Crete

We spent about a week on the island of Crete.

The first place we stayed at, a house in the countryside outside of Heraklion/Irákleio, was comfortable enough on the inside,
but had wonderful outside areas: a large patio with a pool and views over the surrounding hills as far as the Aegean Sea.

The sunsets were amazing, and we took full advantage of them, sitting with a glass of wine on the patio looking out!

Our first visit was to the village of Kritsá, about an hour's drive east, in the mountains--which are never far away in Crete.

At the edge of the village was the Byzantine church of Panagia Kera, with beautiful fourteenth-century frescoes.

Kritsá itself is a town of narrow streets that run uphill and down. There are lots of shops selling local products: olive oils, liqueurs, natural sponges, etc.

At the coast nearby is the modern resort of Agios Nikólaos: not much happening there, filled with tourists and the businesses that cater to them.

Agios Nikólaos is set on a large bay, though, so our walk along the waterfront was enjoyable, admiring the clear turquoise water.

Heraklion is the largest city on Crete and is its administrative center. Though it is clearly not a wealthy city, we enjoyed wandering the streets of
its old town. It probably helped that it was Sunday, and so many of the streets that would have been busy with traffic were closed off for pedestrians,
and many residents of the city were out wandering around with us, strolling, people-watching, and/or having coffee or lunch at a sidewalk cafe.

Crete has had a multicultural history. It was settled by ancient Greeks and conquered by ancient Romans. It passed from the Roman Empire to the
Byzantine Empire, and taken briefly by the Arabs. In 1204 it was conquered by the Venetians, who kept the island until 1669, almost half a millennium.
Then it was conquered by the Ottoman Turks, who held it until 1898. Crete was briefly an independent state, from 1898 to 1908, but then joined Greece.

So the Venetian heritage is strong, and visible in monuments like the cathedral of Heraklion, which has a more western European look.

The Venetians built a series of fortifications, including walls around the city that are still there, and a fortress to protect the harbor.

The Venetian symbol of the lion of Saint Mark is visible here and elsewhere in the city.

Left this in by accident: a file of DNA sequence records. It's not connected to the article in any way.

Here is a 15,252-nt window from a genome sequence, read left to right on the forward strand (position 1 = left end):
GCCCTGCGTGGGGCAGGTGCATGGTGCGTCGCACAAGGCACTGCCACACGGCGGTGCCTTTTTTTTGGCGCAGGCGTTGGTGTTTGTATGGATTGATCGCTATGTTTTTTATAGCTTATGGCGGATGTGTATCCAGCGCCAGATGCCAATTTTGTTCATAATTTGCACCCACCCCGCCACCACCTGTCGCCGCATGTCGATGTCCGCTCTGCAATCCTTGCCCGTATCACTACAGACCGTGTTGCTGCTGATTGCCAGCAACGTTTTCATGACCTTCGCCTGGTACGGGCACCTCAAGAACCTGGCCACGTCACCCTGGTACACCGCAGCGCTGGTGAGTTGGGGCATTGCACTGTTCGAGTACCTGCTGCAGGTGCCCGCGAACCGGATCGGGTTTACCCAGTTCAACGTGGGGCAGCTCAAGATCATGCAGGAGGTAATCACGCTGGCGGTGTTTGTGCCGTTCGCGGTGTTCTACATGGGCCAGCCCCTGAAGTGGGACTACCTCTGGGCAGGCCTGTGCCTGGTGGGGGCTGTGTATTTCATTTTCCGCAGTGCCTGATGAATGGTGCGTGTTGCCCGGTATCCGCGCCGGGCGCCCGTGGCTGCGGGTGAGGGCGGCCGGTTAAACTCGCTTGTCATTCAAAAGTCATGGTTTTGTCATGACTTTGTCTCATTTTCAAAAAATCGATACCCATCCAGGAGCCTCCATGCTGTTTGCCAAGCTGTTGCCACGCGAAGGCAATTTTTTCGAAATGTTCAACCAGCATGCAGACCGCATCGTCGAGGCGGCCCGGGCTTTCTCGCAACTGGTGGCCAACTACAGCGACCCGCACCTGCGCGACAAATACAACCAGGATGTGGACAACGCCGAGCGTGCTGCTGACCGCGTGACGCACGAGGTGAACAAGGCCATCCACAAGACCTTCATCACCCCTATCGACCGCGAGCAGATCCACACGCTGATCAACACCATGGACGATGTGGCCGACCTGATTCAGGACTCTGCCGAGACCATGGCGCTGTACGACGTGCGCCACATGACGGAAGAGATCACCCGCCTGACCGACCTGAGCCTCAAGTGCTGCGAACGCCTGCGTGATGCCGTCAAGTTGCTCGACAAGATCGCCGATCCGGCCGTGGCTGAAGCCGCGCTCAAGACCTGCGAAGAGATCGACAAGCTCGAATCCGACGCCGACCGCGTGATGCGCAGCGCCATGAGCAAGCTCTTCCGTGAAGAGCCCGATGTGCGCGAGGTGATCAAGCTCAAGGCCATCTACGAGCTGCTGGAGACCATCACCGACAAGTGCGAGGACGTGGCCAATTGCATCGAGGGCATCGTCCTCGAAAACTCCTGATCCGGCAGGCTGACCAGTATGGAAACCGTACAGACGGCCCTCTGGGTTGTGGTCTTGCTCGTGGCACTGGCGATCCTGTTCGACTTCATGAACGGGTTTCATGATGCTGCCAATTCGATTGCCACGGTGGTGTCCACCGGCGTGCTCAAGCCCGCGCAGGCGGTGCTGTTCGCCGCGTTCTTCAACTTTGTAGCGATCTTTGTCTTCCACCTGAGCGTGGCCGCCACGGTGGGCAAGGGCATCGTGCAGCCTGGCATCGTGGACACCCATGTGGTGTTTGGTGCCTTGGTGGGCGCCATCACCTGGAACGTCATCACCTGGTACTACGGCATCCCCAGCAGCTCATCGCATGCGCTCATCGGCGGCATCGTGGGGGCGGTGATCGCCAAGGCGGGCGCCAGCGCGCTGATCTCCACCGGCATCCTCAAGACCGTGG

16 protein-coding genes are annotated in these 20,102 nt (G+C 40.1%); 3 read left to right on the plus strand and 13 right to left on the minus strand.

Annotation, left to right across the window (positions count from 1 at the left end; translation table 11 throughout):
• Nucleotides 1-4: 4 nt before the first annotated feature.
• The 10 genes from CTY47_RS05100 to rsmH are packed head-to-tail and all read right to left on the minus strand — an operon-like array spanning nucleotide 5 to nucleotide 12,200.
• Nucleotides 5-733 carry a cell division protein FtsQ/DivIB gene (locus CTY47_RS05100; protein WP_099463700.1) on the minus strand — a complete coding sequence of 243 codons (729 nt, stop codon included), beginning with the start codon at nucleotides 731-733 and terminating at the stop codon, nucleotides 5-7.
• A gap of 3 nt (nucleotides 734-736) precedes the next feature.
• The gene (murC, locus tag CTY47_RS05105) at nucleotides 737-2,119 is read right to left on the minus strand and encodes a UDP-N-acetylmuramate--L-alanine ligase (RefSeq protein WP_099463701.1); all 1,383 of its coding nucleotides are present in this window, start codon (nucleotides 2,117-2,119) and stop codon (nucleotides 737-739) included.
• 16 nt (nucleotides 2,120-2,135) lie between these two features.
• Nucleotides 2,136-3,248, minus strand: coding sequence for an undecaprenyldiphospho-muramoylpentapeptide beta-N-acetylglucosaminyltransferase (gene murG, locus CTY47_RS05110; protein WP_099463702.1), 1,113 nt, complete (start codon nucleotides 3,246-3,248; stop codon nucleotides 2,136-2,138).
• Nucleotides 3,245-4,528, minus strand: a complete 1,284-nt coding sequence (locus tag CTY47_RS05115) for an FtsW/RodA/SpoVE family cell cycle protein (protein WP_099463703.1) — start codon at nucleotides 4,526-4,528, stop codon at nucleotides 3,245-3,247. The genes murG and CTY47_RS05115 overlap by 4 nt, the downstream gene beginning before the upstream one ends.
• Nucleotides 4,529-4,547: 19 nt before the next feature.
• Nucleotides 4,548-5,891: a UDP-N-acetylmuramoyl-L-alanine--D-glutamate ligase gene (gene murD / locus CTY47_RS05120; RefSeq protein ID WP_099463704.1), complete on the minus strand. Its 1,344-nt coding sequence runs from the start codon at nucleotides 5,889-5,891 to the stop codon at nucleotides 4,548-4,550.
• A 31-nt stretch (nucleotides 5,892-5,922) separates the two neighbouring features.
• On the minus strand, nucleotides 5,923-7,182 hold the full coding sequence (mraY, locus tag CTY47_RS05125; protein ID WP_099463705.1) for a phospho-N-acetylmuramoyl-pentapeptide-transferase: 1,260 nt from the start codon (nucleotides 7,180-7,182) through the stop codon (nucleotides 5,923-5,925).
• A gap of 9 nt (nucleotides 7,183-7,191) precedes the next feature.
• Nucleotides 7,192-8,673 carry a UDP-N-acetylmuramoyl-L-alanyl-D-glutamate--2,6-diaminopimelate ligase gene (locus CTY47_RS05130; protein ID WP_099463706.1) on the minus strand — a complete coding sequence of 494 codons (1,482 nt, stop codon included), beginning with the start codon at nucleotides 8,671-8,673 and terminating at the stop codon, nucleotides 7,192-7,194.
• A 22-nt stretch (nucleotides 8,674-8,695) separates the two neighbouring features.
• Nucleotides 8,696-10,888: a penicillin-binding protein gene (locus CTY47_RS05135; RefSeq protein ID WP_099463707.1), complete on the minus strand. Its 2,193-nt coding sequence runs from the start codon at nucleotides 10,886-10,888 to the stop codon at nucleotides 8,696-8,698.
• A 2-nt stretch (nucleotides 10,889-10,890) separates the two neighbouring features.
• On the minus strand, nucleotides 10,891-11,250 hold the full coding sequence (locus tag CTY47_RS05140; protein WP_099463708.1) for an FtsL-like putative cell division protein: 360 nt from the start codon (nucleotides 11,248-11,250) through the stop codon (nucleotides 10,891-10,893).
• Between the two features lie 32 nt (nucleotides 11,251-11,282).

Also built by the Venetians were enormous shipyards where ships were built. Some of these are still there.

The historical museum of Crete is in Heraklion, and on display there are scenes of traditional Cretan life.

The largest museum in Heraklion is the archeological museum, with the discoveries of Minoan Crete.

Long before the time of the ancient Greeks, the island was inhabited by a people we call Minoans.
We know very little about them: "Minoan" is not what they called themselves, we don't know that,
but it is what their civilization was named by the archeologist who uncovered the first traces of it.

What has been found hints at a sophisticated civilization.

The wall frescoes show a ritual of some sort that involved jumping onto and over bulls: maybe the long-ago ancestor of bullfighting.

Representations of human figures may have been statues of the Minoan gods and goddesses, or votive offerings.

Among the most mysterious objects is the Phaestos Disk, filled on both sides with writing that has never been deciphered.

The Minoans cremated their dead and then placed them in these elaborately decorated coffers.

Many of these objects were discovered at Knossós, first discovered in 1878 and excavated for the next thirty-five years.

Here is a model that shows what the Palace of Knossós might have looked like: a massive complex of multistoried buildings separated by courtyards.
To give some sense of its age: it existed in this form a thousand years before the Parthenon in Athens was built!

We visited the archeological site of Knossós. We were not at that impressed: first, we had to dodge many clusters of tour groups, and
second, because some parts of the site were "rebuilt" by the archeologist and had a kind of fake "ancient Disneyland" look to them.

This is the so-called Throne Room, nothing of which is actually ancient.

The intricacy of the complex--its various levels, stairways, halls, loggias--may have been the origin of the ancient legend of the labyrinth.
According to that legend, the Athenian hero Perseus, intended as a human sacrifice, was helped to escape from the labyrinth on Crete
and from the monster Minotaur (a beast half man and half bull--and the origin of the word "Minoan") by the Cretan princess Ariadne.

The frescoes in place at the archeological site are modern replicas of the originals that are in the museum in Heraklion.

We had lunch that day in the attractive town of Archánes, not far from Knossós.

Its tiny archeological museum displayed this locally found Minoan statue of a bull.
(Clearly the bull was very important in Minoan culture, and is found in a lot of its art.)

We also enjoyed driving on small roads through the hills in the region around Heraklion.
It is a major wine-growing region, producing mostly white wine grapes, many of obscure varietals grown only locally.

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